In some MTS implementations, tenants are allowed to create and store custom objects, or may be allowed to customize standard entities or objects, for example by creating custom fields for standard objects, including custom index fields. Commonly assigned U.S. Pat. No. 7,779,039, titled CUSTOM ENTITIES AND FIELDS IN A MULTI-TENANT DATABASE SYSTEM, by Weissman et al., issued on Aug. 17, 2010, and hereby incorporated by reference in its entirety and for all purposes, teaches systems and methods for creating custom objects as well as customizing standard objects in a multi-tenant database system. In some implementations, for example, all custom entity data rows are stored in a single multi-tenant physical table, which may contain multiple logical tables per organization. It is transparent to customers that their multiple “tables” are in fact stored in one large table or that their data may be stored in the same table as the data of other customers.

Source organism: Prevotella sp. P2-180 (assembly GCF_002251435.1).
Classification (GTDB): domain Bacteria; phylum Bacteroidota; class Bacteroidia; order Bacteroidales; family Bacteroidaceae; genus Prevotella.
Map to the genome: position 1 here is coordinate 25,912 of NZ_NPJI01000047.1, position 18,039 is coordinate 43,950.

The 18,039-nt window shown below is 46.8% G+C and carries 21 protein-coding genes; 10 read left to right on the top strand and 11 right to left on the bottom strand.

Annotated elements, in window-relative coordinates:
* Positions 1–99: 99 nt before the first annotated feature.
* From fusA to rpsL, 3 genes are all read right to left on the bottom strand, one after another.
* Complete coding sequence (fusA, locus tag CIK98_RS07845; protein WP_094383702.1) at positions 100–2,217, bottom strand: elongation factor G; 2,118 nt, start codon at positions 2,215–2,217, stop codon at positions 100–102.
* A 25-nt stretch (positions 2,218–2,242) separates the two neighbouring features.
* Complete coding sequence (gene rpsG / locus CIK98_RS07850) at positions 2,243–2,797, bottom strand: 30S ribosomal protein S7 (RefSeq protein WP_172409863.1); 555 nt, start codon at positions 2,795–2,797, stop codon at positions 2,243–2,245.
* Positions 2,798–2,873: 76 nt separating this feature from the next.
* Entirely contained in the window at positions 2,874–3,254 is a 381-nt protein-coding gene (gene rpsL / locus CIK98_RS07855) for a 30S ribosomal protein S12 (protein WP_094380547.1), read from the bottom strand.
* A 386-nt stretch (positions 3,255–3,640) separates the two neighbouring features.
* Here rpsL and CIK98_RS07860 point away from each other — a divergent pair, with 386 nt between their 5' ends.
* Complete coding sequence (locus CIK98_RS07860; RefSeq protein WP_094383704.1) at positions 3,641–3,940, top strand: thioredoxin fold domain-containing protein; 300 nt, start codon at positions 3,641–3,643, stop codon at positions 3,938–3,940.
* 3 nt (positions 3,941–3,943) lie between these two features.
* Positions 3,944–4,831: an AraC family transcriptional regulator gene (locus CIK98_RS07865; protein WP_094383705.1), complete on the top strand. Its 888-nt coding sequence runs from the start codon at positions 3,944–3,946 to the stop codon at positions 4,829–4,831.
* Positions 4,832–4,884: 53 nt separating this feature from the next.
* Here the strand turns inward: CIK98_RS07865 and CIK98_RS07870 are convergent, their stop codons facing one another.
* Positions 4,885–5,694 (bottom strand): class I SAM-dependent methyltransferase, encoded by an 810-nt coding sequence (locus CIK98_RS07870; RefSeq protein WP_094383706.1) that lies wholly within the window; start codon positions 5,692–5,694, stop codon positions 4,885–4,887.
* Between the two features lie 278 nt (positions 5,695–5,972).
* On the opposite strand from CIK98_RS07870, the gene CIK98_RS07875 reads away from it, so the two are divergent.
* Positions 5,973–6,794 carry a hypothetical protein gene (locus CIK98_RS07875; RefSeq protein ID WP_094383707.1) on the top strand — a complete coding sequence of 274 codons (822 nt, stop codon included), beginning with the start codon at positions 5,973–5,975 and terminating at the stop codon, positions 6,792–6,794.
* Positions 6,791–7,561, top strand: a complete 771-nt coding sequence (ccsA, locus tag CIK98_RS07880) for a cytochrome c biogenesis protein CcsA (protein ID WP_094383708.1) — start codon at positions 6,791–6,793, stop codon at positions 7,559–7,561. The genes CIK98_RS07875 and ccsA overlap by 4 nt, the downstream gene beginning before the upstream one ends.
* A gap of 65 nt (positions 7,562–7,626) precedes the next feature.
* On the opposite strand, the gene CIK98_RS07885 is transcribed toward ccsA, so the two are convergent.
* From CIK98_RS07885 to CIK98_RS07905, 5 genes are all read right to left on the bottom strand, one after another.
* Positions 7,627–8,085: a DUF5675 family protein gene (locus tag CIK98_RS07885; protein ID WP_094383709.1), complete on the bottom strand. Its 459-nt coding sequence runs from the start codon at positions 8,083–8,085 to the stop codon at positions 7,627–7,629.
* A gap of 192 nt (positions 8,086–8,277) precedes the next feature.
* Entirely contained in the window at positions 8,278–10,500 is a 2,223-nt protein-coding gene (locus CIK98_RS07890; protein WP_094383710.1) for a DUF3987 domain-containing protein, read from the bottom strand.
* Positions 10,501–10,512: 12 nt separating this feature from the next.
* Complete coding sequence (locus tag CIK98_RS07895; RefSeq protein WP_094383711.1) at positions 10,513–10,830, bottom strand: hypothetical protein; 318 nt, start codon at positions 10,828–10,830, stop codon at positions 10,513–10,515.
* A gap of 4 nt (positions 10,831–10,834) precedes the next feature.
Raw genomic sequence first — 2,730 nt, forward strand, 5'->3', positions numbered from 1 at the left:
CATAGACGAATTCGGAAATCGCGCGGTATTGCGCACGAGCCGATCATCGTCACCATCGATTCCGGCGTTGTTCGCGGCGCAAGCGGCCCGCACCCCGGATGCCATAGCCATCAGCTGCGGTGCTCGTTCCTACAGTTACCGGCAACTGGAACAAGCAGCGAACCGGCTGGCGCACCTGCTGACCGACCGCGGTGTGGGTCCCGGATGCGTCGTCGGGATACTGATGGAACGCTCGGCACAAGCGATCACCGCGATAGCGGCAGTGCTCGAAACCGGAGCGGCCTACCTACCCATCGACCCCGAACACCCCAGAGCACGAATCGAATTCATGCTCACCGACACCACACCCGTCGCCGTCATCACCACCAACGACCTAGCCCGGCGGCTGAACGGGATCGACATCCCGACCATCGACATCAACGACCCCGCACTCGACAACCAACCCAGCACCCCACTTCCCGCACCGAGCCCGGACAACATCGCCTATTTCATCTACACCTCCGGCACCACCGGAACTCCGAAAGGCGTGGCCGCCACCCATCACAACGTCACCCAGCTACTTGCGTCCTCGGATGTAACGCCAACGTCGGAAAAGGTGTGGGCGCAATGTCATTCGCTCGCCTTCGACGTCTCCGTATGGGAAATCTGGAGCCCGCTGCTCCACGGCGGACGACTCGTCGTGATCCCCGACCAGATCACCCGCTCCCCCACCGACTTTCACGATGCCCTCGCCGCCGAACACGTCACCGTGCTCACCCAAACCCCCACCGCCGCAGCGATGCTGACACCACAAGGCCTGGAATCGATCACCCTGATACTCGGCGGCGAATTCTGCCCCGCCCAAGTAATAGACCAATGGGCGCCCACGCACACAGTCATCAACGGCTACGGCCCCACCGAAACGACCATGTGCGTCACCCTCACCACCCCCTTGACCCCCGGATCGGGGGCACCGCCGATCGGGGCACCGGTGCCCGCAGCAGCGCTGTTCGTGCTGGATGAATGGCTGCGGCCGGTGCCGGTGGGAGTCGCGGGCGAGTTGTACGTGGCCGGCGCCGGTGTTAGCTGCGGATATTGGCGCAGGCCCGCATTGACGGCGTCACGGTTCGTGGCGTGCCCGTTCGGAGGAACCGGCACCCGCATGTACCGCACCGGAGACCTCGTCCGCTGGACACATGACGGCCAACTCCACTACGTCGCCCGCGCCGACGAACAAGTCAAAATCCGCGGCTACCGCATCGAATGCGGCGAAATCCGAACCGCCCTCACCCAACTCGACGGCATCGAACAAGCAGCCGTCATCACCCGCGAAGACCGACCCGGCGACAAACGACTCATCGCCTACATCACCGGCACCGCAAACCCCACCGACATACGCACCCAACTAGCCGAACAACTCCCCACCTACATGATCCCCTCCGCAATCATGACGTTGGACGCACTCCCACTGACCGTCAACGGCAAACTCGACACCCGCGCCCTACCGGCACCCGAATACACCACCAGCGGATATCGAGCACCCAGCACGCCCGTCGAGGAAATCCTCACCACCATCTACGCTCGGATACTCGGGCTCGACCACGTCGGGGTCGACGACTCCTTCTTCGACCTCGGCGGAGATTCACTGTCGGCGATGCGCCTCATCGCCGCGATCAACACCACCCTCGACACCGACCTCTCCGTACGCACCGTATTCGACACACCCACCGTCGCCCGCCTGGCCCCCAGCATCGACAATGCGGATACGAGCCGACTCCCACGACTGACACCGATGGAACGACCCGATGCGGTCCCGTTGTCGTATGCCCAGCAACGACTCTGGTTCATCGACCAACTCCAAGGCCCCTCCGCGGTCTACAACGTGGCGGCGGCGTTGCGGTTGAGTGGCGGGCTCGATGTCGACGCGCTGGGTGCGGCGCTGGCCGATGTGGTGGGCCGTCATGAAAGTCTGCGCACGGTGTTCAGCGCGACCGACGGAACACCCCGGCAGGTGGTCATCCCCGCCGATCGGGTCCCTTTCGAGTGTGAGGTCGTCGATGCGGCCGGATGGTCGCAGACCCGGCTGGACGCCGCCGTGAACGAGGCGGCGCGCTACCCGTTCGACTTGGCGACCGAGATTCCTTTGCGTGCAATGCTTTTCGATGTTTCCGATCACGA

FIG. 2 shows an arrangement 200 in which the components of a user system 12 interact with components of the database system 16, in accordance with various example embodiments. As shown, the user system 12 may include the processor system 12A, the memory system 12B, the input system 12C, the output system 12D, and the communications system 12E discussed previously with regard to FIGS. 1A and 1B. The database system 16 may include the processor system 17, the network interface 20, the database 22, and the program code 26 as discussed previously with regard to FIGS. 1A and 1B.